Simultaneous monitoring of stored grain with relative humidity, temperature, and carbon dioxide sensors

Haidee B. Gonzales, Paul R. Armstrong, Ronaldo G. Maghirang

Research output: Contribution to journalArticlepeer-review


Grain moisture content (MC) and temperature (T) are the primary factors affecting grain deterioration in storage. If these factors are not properly monitored and controlled, grain quality can deteriorate quickly due to mold growth and insect infestation. This research examined use of relative humidity (RH), T, and carbon dioxide (CO2) sensors for their suitability to determine adverse storage conditions of wheat. A mock-up storage system was constructed and used to simulate a wheat storage bin 6.86 m high. Sensors for T, RH, and CO2 measurement were placed at various depths in the storage. High-moisture grain, comprising about 11% of the grain volume, was placed in the top section of the bin. Wheat was aerated with the high-moisture grain conditioned to nominal MCs of 14%, 16%, and 18% wet basis (MCwb) and the remaining grain at approximately 11% MCwb. Sensors monitored air conditions during the entire storage period. Aeration was provided over 3-h periods at rates of 0.083 m3/min/tonne (eight experiments) and 0.166 m3/min/tonne (one experiment). Airflow was from top to bottom of the bin. CO2 sensors were effective in indirectly detecting moist grain conditions due to the large amount of CO2 generated from the wet grain. CO2 measurement was less effective as grain temperature was reduced as a result of aeration. CO2 levels monitored at the exhaust of the aeration duct were generally adequate in determining adverse storage conditions. The equilibrium moisture content (EMC) of wheat, determined from RH and T, gave reasonably accurate measurements of grain MC. EMC measurements were also effective in determining moisture changes in the grain due to the moisture front movement from the high-moisture grain.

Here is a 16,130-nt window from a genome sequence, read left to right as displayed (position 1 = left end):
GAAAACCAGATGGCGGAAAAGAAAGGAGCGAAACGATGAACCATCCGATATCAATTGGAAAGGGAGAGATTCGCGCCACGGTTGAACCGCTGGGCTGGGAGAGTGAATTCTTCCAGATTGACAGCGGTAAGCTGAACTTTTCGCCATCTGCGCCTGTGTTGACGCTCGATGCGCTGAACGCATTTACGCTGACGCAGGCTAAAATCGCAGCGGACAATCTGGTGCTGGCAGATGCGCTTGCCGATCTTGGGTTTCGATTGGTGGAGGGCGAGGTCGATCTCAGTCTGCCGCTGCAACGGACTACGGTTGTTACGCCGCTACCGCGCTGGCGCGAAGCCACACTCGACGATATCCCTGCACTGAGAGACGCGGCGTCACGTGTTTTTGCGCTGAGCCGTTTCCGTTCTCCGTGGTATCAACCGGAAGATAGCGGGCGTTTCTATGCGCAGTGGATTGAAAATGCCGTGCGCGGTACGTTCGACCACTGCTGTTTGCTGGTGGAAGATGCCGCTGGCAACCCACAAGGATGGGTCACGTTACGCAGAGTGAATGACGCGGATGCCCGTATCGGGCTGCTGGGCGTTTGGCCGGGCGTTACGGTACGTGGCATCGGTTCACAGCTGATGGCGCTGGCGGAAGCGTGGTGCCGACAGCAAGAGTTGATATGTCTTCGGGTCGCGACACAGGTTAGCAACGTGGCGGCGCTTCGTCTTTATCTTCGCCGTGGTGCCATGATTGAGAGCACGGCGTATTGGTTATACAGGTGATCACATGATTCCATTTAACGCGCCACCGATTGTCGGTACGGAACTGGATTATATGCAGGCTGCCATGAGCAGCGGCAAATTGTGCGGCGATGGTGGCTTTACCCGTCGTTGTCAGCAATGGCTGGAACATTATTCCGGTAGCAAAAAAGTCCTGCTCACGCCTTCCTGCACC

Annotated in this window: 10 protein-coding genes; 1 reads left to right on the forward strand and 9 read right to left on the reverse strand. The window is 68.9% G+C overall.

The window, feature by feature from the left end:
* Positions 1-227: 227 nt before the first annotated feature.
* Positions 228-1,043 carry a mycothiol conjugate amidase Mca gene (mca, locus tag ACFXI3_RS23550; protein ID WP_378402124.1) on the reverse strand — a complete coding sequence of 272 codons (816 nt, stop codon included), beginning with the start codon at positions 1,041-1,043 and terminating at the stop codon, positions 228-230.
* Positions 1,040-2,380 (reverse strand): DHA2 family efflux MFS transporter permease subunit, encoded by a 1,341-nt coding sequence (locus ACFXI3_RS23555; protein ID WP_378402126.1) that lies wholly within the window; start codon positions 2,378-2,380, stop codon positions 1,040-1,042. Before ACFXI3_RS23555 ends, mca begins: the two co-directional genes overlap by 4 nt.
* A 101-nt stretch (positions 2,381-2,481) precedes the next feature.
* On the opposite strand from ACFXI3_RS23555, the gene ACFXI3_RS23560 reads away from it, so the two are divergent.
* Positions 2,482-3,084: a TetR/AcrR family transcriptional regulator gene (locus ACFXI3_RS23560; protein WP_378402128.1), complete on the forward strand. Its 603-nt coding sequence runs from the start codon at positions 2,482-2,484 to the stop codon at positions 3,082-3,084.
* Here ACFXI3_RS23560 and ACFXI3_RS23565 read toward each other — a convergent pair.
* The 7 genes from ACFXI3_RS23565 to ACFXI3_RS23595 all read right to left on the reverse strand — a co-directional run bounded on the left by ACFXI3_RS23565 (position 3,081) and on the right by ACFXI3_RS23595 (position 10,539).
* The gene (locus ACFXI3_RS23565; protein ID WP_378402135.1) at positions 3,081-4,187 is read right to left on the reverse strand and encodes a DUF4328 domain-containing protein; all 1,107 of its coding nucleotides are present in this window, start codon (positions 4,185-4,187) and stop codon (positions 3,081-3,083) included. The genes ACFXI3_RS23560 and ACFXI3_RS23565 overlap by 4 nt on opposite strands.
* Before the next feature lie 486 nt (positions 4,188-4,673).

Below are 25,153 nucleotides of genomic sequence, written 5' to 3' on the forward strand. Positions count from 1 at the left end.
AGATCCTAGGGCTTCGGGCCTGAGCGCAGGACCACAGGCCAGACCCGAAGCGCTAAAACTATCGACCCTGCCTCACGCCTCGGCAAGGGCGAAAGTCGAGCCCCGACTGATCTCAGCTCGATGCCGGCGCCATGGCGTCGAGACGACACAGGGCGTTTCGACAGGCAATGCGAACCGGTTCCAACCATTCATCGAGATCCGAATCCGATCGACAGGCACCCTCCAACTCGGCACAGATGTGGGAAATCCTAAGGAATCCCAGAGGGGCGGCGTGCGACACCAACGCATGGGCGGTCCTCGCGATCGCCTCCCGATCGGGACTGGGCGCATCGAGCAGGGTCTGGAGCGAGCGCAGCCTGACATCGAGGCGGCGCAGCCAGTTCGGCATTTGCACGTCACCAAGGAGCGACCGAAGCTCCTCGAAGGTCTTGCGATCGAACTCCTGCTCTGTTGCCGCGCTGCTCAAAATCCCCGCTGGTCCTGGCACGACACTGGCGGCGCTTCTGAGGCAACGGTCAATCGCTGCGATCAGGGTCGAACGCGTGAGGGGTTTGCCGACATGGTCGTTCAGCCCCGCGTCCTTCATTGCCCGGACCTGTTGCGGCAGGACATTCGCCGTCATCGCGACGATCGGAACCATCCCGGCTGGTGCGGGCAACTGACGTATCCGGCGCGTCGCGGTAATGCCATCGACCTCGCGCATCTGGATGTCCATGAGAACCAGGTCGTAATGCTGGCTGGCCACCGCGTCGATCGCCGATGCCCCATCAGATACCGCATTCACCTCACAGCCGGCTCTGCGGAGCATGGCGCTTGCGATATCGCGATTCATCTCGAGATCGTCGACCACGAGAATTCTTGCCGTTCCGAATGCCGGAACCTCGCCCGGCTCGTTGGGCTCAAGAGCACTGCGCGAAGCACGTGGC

Original languageEnglish (US)
Pages (from-to)595-604
Number of pages10
JournalApplied Engineering in Agriculture
Issue number4
StatePublished - Oct 29 2009
Externally publishedYes


  • Carbon dioxide
  • Equilibrium moisture content
  • Grain storage monitoring
  • Sensors

ASJC Scopus subject areas

  • General Engineering


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